Moreover, when the only material difference between the triggering offer and the offer proposing to exercise the right of first refusal is the amount of the real estate commission payable under the triggering offer but not under the offer purporting to exercise the right of first refusal, the question of whether or not the exercising offer is on the same terms and conditions as were contained in the triggering offer should be determined on the basis of the reasonable expectations of the parties. Thus, the question in the Hartmann case should have been whether when the real estate broker and owner entered into the agreement calling for the payment of a commission to the broker, the parties contemplated the real estate broker would be entitled to payment of his commission if the holder of the right of first refusal made an offer that would yield the same net amount to the owner. Whatever the answer to that question might have been in Hartmann, it is quite clear the answer in the case at bench is that they did not. The contract for purchase and sale between Sutherland and Nattress Associates, including the provision for payment of a real estate commission to C. Robert Nattress, was made expressly subject to the right of first refusal held by Michels and plaintiffs have freely conceded throughout this case that the nonexercise of the right of first refusal was a condition precedent to the duty of Sutherland to sell the property to the Nattress Associates or its nominee or to pay C. Robert Nattress a real estate commission. As concluded earlier, it could not reasonably have been anticipated by any party that to meet the Nattress Associates offer would require an offer more favorable in net effect to the owner than the Nattress Associates offer itself.
We conclude the right of first refusal was effectively exercised by Michels and Magnon “on the same terms and conditions” set forth in the agreement between Sutherland and the plaintiffs as the quoted phrase was used in the lease provision containing the right of first refusal.
The judgment is reversed with directions to the trial court to enter judgment in favor of defendants.
1. “Right of Lessee to Purchase. ․ During the term of this lease, or any extension thereof, Lessor shall not sell or agree or offer to sell the demised premises of the industrial facility without giving Lessee the right of first refusal to purchase the demised premises or the industrial fac. or any part thereof, and in the event that Lessor should desire to make any such sale, Lessor shall notify Lessee in writing of the terms and conditions of any bona fide offer to purchase the demised premises or the shopping center or any part thereof and thereupon, for a period of thirty (30) days from the receipt of said notice, Lessee shall have an option to purchase the demised premises or the industrial facility or any part thereof, as the case may be, on the same terms and conditions so offered. In the event Lessee shall not give Lessor notice within said thirty (30) day period of Lessee's election to purchase the demised premises or the industrial facility or any part thereof upon the terms and conditions specified in said offer, Lessor may thereafter sell the demised premises or the industrial facility or any part thereof, as the case may be, to the party making the offer or to said party's nominee; subject, however, to the leasehold estate created by this lease and all the terms and provisions of this lease․”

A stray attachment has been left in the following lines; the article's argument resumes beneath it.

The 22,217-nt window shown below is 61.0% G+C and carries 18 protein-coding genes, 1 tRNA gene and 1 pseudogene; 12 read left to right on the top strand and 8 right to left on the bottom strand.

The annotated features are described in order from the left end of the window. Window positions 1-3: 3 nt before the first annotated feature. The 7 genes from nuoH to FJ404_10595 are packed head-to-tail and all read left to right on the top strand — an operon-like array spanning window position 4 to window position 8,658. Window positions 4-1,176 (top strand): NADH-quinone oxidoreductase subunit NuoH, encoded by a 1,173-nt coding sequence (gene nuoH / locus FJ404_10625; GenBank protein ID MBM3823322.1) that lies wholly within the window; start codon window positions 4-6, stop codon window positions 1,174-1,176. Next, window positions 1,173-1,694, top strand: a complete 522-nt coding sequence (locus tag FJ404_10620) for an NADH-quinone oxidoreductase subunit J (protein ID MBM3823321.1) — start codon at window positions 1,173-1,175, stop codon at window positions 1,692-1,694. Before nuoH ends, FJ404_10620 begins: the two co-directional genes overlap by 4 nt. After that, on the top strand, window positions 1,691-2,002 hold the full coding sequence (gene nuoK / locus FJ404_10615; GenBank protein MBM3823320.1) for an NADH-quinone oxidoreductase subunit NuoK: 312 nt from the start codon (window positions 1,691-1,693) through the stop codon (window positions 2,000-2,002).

2. A somewhat similar approach was utilized in Coastal Bay Golf Club, Inc. v. Holbein (Fla.1970) 231 So.2d 854, where the purported exerciser of the right of first refusal was suing the owner for specific performance. In holding against the plaintiff, the court found a number of differences between the proposal purporting to exercise the right of first refusal and the triggering offer, one of which was the failure to include the amount represented by the real estate commission payable under the triggering offer but another of which was a difference of $42,000 less in interest to be paid the owner over a period of several years under the two proposals. (Id., 231 So.2d at p. 858.) The fact that the owner of the property had not found the proposals equal and had not accepted the proposal purporting to exercise the right of first refusal was of great significance in the decision. The court stated in pertinent part: “The point is that Coastal's offer was a different offer. One who owns property has a right to dispose of that property in any lawful way he chooses. In this case Coastal attempted to say to the sellers that the property must be disposed of in a particular way, i.e., without the payment of a commission and with the acceptance of a smaller cash payment than that proposed in Adler's offer. Since Coastal's offer required a disposition of the property by a different method and under different conditions than Adler's, it was not an unconditional acceptance of the right of first refusal and it did not match Adler's offer.” (Id.)Rather obviously, the fact that the owner in the Coastal case had not found the two proposals equivalent and had not accepted the purported exercise of the right of first refusal and the fact that the proposals purporting to exercise the right of first refusal differed in other material respects from the triggering offer distinguish that case from the case at bench.
KAUFMAN, Associate Justice.
RICKLES, Acting P.J., and CRAMER, J.*, concur.